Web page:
And I certainly wouldn’t cut and run when I made a commitment to the show until the beginning of March. Once I make a commitment, I do everything I can to keep it.

To bed early last night, because I could not get rid of the migraine. It’s a combination of the physical factors of the demands of the show and the mental demands of trying to balance the writing and the theatre work.

The migraine woke me up at 5:30, so I got up to start the day. A long session of yoga and plenty of coffee (in spite of the warnings about caffeine with migraines, it helps mine), helped. And, once the snow began, the pre-storm pressure lifted, leaving just the migraine.

Because I’m a swing, and I cover when others are out, calling in sick is not an option. So I’ll take some Excedrin migraine and work through it.

Managed to get some decent work done on Changeling. Working on it alleviated some of the migraine pain – probably because it released the tension built up by not writing. Although I have a loose outline, I find each chapter creates itself and its world, and the process of discovery is exciting. I feel as though I have the best of both worlds – the world of pre-planning, and the world of blank-paging. Let’s hope it all holds together for a coherent story.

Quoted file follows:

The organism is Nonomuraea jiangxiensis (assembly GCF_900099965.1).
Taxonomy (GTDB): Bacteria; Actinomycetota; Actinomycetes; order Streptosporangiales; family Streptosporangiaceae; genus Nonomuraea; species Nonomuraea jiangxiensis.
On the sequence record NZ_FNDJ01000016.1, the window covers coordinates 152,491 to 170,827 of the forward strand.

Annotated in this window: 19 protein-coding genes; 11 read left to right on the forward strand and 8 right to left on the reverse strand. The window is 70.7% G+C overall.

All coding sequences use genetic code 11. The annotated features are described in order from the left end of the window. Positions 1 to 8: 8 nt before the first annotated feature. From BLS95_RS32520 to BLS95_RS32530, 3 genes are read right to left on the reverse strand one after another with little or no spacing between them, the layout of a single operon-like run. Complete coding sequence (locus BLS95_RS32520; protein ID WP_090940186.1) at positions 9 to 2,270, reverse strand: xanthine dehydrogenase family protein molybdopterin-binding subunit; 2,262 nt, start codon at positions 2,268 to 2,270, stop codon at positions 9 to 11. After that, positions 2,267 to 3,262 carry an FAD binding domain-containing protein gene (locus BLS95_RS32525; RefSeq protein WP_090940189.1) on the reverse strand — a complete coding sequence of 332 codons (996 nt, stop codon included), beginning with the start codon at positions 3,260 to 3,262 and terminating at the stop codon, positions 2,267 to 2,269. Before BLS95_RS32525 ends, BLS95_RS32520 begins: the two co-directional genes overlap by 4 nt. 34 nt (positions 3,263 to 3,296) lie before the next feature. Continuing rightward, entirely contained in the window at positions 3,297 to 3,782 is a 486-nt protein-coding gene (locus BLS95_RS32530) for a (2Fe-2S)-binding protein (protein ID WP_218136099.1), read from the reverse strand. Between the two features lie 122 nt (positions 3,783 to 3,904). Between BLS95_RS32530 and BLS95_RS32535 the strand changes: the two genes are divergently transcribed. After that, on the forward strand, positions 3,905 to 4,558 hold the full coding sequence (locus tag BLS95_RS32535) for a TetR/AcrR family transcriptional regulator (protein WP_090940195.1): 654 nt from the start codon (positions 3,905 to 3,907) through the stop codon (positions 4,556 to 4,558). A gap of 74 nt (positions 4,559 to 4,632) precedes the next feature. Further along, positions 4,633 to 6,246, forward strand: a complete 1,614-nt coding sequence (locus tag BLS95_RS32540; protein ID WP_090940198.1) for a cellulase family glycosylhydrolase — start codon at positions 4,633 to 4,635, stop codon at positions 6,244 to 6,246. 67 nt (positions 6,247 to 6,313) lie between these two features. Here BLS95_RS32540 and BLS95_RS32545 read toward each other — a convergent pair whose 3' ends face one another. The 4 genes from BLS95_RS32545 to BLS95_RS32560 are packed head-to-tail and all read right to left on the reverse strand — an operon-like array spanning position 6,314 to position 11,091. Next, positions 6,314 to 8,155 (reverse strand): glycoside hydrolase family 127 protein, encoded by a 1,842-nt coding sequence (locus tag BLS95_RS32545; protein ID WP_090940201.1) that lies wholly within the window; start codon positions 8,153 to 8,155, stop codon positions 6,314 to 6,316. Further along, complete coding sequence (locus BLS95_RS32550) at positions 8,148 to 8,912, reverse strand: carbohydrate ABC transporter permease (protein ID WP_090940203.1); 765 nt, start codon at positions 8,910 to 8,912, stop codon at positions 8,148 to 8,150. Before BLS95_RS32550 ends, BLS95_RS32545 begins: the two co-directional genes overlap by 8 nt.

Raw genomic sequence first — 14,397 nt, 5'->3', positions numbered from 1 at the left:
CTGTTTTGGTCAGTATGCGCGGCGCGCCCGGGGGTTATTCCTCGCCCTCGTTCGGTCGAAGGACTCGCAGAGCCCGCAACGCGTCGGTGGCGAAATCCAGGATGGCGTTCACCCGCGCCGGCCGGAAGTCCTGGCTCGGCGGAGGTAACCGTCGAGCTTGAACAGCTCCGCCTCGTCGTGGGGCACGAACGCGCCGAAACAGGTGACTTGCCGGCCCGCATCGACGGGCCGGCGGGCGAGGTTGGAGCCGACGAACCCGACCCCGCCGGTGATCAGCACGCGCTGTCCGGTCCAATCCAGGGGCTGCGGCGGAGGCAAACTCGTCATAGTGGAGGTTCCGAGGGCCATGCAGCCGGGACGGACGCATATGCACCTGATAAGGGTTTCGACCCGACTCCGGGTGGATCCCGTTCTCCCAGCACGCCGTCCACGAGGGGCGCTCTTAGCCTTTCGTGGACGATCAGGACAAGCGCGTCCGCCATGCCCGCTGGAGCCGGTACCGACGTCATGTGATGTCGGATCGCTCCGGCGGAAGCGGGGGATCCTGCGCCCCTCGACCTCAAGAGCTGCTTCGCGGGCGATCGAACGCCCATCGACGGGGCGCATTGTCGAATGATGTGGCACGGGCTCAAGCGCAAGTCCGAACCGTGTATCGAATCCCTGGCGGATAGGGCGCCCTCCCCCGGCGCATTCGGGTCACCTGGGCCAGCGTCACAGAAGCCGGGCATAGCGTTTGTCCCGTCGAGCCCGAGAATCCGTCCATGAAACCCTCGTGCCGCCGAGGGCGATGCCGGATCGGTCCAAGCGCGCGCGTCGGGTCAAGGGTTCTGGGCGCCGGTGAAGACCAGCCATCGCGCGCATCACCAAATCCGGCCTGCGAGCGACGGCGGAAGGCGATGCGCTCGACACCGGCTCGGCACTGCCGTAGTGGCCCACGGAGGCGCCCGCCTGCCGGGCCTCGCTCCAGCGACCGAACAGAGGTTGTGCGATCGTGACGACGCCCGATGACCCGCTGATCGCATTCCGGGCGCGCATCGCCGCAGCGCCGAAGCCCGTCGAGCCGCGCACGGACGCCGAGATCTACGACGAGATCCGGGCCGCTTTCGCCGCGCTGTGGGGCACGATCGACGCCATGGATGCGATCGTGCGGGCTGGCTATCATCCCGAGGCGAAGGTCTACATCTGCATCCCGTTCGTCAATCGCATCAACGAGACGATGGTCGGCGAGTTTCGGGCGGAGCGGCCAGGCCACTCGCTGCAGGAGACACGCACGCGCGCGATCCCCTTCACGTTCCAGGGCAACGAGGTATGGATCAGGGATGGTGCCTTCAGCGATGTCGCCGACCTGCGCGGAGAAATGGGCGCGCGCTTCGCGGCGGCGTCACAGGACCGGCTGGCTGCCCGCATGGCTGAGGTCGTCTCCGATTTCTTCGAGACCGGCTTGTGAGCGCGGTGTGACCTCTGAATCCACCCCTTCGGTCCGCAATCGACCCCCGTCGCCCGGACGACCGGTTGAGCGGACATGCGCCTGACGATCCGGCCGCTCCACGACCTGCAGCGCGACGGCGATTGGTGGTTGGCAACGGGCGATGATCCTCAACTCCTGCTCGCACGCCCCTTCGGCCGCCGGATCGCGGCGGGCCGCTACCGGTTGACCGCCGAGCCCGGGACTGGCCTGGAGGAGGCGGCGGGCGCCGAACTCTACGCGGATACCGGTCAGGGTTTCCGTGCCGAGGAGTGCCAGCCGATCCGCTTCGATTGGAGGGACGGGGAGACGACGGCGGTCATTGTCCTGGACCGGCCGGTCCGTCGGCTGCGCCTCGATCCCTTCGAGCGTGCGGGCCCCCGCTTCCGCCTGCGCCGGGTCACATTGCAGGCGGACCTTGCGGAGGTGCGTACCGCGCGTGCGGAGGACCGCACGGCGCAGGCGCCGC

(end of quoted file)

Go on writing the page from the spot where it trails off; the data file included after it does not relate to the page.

Since “Illuminated Nude” is far more complex than I originally expected, I need to work on the other two stories due by the end of the month first and make sure they get out. “Illuminated Nude” would be great to include, but I’m not going to rush through it and hurt the story – especially since it’s not a deadline with a signed contract.

I have a lot to clear off my desk before I start doing full weeks on the show again. Next week will have to be very long days of practical work rather than creative work.


Chasing the Changeling – 17,217 words out of est. 45,000

Zokutou word meterZokutou word meter
17 / 45


  1. Ouch on the migraine, I used to suffer from those and the only thing I could do was get a shot from the doctor, go home and sleep. Oddly enough, I quit getting them when I stopped taking acetamenophen (sp?).